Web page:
Gaia is the goddess of the earth and everything that comes from the earth, including all of the wonderful dishes -- the buttery quiches and buckwheat crepes wrapped around peppered lamb loin with wild mushrooms and fragrant pots of French-pressed, organic Kaladi Brothers coffee -- served by Patrick Mangold-White and Jon Edwards at Gaia, a restaurant tucked into a little clapboard house on South Pearl. But it's in the summer months that the place really comes alive. That's when the focus moves from the charming window seats indoors to the outdoors, where the raised beds in the back yard produce much of the menu's ingredients. This is truly a garden of the food gods.
Platt Park residents Val and Carolyn Erpelding combined their talents -- he's a chef (and an accomplished ice sculptor), she's a florist -- to create the multi-purpose Flower Wraps, a restaurant/coffeehouse/flower shop that gets people coming and going. Situated adjacent to the Louisiana and Pearl LRT station, the restaurant part of the operation serves breakfast, lunch and "twilight" menus for people on the run, and caters to its clientele-in-transit with the "Fastracks Next Day Program," which lets customers order a sandwich on the way home and pick it up in a reusable bag to take to work the next morning. Bouquets are also on the menu, with everything from a dozen roses to an English garden basket option ripe for the picking.
Scott Lentz
Chef/co-owner Jen Jasinski has put up many impressive menus at Rioja. But with all her housemade pastas, salads, Colorado lamb dishes and an ever-changing pork-heavy, Mediterranean board, there's always been one delicious constant: the Rioja "picnic." Combining Spanish chorizo, air-dried duck breast, shaved speck, Italian gorgonzola and assorted olives, nuts and condiments, this plate truly has something for everyone. And if you enjoy your picnic on Rioja's small, pleasant patio on busy Larimer Square, you're guaranteed to see almost everyone you know. Just don't offer to share; you'll want to keep this plate all for yourself.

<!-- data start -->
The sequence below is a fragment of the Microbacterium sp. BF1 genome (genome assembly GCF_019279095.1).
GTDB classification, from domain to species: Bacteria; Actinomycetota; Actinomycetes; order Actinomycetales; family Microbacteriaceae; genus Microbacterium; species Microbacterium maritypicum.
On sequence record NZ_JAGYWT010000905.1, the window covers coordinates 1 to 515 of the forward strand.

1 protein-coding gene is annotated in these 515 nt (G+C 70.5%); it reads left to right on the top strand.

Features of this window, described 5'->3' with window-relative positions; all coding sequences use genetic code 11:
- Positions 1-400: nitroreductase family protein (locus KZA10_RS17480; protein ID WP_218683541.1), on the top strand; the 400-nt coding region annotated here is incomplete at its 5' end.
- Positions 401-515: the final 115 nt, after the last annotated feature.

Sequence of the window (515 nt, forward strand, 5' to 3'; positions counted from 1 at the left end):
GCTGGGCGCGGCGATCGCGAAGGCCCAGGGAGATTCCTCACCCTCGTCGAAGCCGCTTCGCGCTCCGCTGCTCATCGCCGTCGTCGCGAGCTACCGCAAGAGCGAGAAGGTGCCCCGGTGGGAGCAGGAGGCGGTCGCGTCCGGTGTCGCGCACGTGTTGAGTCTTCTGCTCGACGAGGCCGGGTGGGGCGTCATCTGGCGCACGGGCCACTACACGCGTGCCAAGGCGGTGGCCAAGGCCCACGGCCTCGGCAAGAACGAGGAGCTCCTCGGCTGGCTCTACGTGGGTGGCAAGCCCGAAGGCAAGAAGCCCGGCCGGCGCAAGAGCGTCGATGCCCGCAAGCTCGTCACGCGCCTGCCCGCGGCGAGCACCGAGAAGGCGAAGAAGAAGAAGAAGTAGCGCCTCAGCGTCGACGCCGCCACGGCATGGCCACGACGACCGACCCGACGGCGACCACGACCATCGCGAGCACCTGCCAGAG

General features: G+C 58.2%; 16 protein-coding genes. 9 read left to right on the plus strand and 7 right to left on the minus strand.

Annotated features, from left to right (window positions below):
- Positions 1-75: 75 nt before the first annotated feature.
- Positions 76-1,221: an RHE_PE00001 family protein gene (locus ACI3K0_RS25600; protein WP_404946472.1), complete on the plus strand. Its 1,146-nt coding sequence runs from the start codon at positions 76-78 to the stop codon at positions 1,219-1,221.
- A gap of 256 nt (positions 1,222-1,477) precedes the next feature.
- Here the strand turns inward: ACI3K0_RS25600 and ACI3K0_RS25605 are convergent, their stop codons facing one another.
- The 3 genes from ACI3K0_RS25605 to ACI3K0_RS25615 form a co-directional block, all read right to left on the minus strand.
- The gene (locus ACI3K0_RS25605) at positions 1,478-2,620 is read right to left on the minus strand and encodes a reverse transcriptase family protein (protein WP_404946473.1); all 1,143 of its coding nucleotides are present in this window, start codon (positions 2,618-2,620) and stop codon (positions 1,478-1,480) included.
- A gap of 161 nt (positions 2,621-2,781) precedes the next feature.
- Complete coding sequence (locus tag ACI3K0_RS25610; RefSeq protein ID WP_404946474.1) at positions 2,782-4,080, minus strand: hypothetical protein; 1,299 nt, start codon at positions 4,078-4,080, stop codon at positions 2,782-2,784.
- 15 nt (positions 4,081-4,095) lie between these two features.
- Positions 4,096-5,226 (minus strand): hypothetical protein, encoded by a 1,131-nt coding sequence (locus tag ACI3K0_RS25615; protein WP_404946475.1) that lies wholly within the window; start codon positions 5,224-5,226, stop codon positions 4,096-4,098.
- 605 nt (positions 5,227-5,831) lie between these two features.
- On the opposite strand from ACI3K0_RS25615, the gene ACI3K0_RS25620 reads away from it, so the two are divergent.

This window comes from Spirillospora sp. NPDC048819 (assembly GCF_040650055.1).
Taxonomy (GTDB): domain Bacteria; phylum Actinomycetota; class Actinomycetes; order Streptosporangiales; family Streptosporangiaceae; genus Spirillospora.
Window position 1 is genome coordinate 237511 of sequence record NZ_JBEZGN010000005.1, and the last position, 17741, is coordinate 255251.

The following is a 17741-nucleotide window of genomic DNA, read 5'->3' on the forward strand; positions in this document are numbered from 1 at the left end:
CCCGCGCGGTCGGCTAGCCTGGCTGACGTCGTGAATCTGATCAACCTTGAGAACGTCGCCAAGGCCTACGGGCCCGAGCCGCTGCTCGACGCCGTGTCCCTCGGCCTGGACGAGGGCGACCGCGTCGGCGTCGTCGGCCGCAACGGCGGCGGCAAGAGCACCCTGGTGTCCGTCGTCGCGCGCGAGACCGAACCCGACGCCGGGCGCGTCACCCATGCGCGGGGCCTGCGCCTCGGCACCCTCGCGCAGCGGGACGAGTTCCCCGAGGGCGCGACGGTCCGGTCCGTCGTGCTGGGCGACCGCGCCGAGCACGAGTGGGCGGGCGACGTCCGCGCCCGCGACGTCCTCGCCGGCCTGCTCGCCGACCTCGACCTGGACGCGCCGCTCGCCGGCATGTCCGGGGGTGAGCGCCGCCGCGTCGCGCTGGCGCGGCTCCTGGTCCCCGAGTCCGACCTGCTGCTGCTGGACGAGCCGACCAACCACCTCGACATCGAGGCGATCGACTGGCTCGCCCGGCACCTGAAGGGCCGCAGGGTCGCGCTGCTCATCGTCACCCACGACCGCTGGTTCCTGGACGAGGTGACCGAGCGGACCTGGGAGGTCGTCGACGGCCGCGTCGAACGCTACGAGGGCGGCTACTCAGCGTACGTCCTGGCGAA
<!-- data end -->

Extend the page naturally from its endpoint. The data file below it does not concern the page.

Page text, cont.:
The space is small and more than a little ragged. The service runs at a pace somewhere between slow-but-friendly and glacial. And the menu seems oddly foreshortened. But at Ya Hala, all that matters is the food -- and the food is absolutely fabulous. The kitchen must be imbued with some kind of natural magic for the deep-but-narrow cuisine of the Middle East, because it turns out unbelievably good roasted chicken, shawarma and baked goods -- particularly the baklava, a dish we'd simply assumed that, like celery, roasted eggplant or the musical stylings of John Tesh, was just not to our taste. But Ya Hala's baklava is food for the gods, a fitting end to a meal that starts with the best hummus in the city (flavored with sumac powder and olive oil) and just goes up from there. The presentations are straightforward, the flavors blunt and lovely, and each plate is given an attention born of complete love of the cuisine -- no shortcuts, no scrimping.
For twenty years, House of Kabob has been jammed into this strip mall, tangled up with other Middle Eastern markets and restaurants. That's twenty years of Persian cuisine, twenty years of kabobs and lamb tongue and herbed yogurt and pita. And while the room -- done in regal purple, with pale wood tables and booth backs -- certainly shows its age, it's still comfortable, a place where it's easy to settle in and waste an entire afternoon sampling a cuisine born of spice caravans and killing desert heat. Everything is rough: rough-chopped peppers burnt on the grill; rough-cut chunks of lamb, sliced small and fatty and tumbled into folded pitas along with big chunks of charred onion and charred tomato turned sweet and wet in the heat. This is peasant food in the purest sense, ancient and unchanged by a Colorado area code.